Turning to Junk Food for Comfort: an Unfortunate Message to Young Girls
  • February 28, 2018
  • We see it in movies and on TV time and again: a girl is broken up with and soon, the camera focuses on her sitting up in bed crying, going spoon to mouth with a pint of ice cream, chocolate wrappers and an open bag of chips strewn on the bed around her.

    (Photo by Brooke Lark on Unsplash)

    This is part of the time-honored advice women share with other women – the societal norm to handle stress or emotions with food.

    “In our culture, we learn from a young age to avoid things that feel bad. Unfortunately, the ways we have found to distract ourselves from difficult feelings are not always in our best interest,” Psychology Today states. “Without the ability to tolerate experiencing life’s inevitable yucky feelings, you’re susceptible to emotional eating.”

    But what are these memes and hand-me-down jokes saying to the young girls and teens in our lives? Hey girls, if you’ve had a bad day of any kind, or are experiencing your normal monthly flow, it’s expected that you should eat some junk food to help you cope.   And oh, it doesn’t matter if you are hungry or not. You must still eat sugary carbohydrates to help you feel better because that is what all women do.

    This is a dangerous message to proliferate – 3.8 million people are battling binge eating disorder (BED), according a 2013 survey by the National Eating Disorders Association – 3.5 percent of women get BED and 2 percent of men. It’s most common for young women in early adulthood.

    These types of jokes have been around for a long time, and most of us are guilty of perpetuating them. We learned to associate consuming junk food with the proper way to deal with stress and emotions.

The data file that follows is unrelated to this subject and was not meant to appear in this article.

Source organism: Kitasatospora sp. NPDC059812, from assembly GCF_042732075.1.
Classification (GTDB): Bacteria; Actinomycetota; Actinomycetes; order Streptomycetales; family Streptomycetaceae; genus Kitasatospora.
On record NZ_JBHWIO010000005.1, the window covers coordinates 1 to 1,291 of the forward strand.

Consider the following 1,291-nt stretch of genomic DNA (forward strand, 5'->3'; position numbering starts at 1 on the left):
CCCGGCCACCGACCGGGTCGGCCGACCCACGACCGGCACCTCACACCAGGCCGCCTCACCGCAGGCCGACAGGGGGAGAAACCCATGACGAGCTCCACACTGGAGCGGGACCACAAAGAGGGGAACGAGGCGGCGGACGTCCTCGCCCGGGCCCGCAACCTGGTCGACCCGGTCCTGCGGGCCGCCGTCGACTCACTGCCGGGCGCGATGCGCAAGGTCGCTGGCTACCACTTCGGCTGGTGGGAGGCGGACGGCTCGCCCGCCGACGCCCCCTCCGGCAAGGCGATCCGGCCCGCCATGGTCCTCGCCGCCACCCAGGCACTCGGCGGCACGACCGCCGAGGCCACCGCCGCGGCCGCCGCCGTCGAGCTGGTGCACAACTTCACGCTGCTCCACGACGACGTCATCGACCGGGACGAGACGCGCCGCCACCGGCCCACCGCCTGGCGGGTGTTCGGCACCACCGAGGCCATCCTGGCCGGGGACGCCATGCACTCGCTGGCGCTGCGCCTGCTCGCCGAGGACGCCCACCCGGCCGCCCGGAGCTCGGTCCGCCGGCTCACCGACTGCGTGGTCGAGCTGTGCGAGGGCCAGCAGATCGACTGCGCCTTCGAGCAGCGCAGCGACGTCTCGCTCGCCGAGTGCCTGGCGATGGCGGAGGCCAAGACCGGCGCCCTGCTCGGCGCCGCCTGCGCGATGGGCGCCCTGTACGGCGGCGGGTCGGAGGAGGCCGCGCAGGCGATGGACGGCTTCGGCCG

According to Medicine.net, “Left untreated, emotional overeating can lead to complications, like difficulties achieving weight loss, obesity, and even to the development of food addiction.”

    We should talk with young girls about how to deal with the stresses of school and friendship dramas. What those in trauma need are people to talk to who will support and help them recover from the upsetting event.

    Medicine.net names a laundry list of ways to deal outside of the snack drawer, like “engaging in meditation, exercise, and other constructive stress-prevention and stress-management techniques.”

    I’m sensitive to the subject because I was a food addict and compulsive overeater for 30 years of my life. I wouldn’t wish that on anyone. Being aware of encouraging the consumption of food for emotional reasons is one way to help stop problem from beginning.

    Let’s stop perpetuating the jokes and language that pair negative emotions with food to the next generation. No matter how much ice cream, chocolate and potato chips you eat – you will not fill the void.

    Listen to the language you and those around you use that pair food and coping and encourage other healthy, stress-relieving behaviors in place of that. While it’s completely normal to overindulge once in a while, let’s stop promoting this as a way to cope.



    If you or anyone you know are dealing with Binge Eating Disorder or other eating disorders, find the help you need at https://www.nationaleatingdisorders.org during National Eating Disorder Week and beyond.

    About Ronni Robinson

    Ronni is a member of the Sandwich Generation; she's the tired lunch meat layered between two teenage children and aging parents. She finds hours of cardio activity and competing in triathlons to be less exhausting than her combined caretaking efforts. Although Ronni grew up in South Jersey, she was pulled over the bridge in to the Philadelphia area by her husband over 20 years ago. She's a little freaked out about turning 50 in 2018. She's also a little freaked out that her oldest child leaves for college in August; the first step to adding Empty Nester to her resume. She looks forward to a healthy and happy 2018, full of family, friends, and fitness.

    One thought on “Turning to Junk Food for Comfort: an Unfortunate Message to Young Girls

    1. Emily Gaffney

      Another great piece Ronni, with some helpful information. I went through a 6 or 7 year bout with bulimia in my 20’s. It was emotionally draining and exhausting . Fortunately for me, I unknowingly made friends with a fellow sufferer who turned me on to an amazing therapist (this was 30 years ago!) I don’t believe the term “Bulimia” had even been coined at that time, and certainly – no one was talking about it!

      I have two 20-something daughters who I am extremely concious about how I project my own body image in front of. Neither has an eating disorder (to my knowledge at least…), but both remember me talking about food when they were younger. Your article is right on – and young women have it tough enough with the false images of social media everywhere.

      Thanks for sharing Ronni


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